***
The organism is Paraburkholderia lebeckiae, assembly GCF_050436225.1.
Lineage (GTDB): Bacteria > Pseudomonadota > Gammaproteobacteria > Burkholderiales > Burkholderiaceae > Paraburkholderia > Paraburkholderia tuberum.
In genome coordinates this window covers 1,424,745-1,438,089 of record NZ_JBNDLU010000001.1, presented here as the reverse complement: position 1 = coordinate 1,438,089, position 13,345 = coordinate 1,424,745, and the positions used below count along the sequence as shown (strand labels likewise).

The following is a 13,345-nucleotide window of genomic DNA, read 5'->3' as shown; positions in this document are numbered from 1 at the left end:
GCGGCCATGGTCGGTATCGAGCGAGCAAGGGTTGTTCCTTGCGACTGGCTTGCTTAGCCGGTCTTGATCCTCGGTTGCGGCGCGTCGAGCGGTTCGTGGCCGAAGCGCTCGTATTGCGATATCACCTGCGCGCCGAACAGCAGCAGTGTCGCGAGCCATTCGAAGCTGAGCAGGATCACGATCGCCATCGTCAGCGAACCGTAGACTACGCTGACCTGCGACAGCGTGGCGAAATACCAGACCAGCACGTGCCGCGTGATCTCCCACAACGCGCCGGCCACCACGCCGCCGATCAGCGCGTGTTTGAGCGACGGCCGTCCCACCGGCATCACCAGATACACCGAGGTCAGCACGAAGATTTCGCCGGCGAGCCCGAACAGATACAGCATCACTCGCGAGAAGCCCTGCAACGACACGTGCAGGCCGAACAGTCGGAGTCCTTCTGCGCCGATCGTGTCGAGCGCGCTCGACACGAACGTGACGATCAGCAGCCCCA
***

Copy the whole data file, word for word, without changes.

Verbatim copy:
The organism is Paraburkholderia lebeckiae, assembly GCF_050436225.1.
Lineage (GTDB): Bacteria > Pseudomonadota > Gammaproteobacteria > Burkholderiales > Burkholderiaceae > Paraburkholderia > Paraburkholderia tuberum.
In genome coordinates this window covers 1,424,745-1,438,089 of record NZ_JBNDLU010000001.1, presented here as the reverse complement: position 1 = coordinate 1,438,089, position 13,345 = coordinate 1,424,745, and the positions used below count along the sequence as shown (strand labels likewise).

The following is a 13,345-nucleotide window of genomic DNA, read 5'->3' as shown; positions in this document are numbered from 1 at the left end:
GCGGCCATGGTCGGTATCGAGCGAGCAAGGGTTGTTCCTTGCGACTGGCTTGCTTAGCCGGTCTTGATCCTCGGTTGCGGCGCGTCGAGCGGTTCGTGGCCGAAGCGCTCGTATTGCGATATCACCTGCGCGCCGAACAGCAGCAGTGTCGCGAGCCATTCGAAGCTGAGCAGGATCACGATCGCCATCGTCAGCGAACCGTAGACTACGCTGACCTGCGACAGCGTGGCGAAATACCAGACCAGCACGTGCCGCGTGATCTCCCACAACGCGCCGGCCACCACGCCGCCGATCAGCGCGTGTTTGAGCGACGGCCGTCCCACCGGCATCACCAGATACACCGAGGTCAGCACGAAGATTTCGCCGGCGAGCCCGAACAGATACAGCATCACTCGCGAGAAGCCCTGCAACGACACGTGCAGGCCGAACAGTCGGAGTCCTTCTGCGCCGATCGTGTCGAGCGCGCTCGACACGAACGTGACGATCAGCAGCCCCA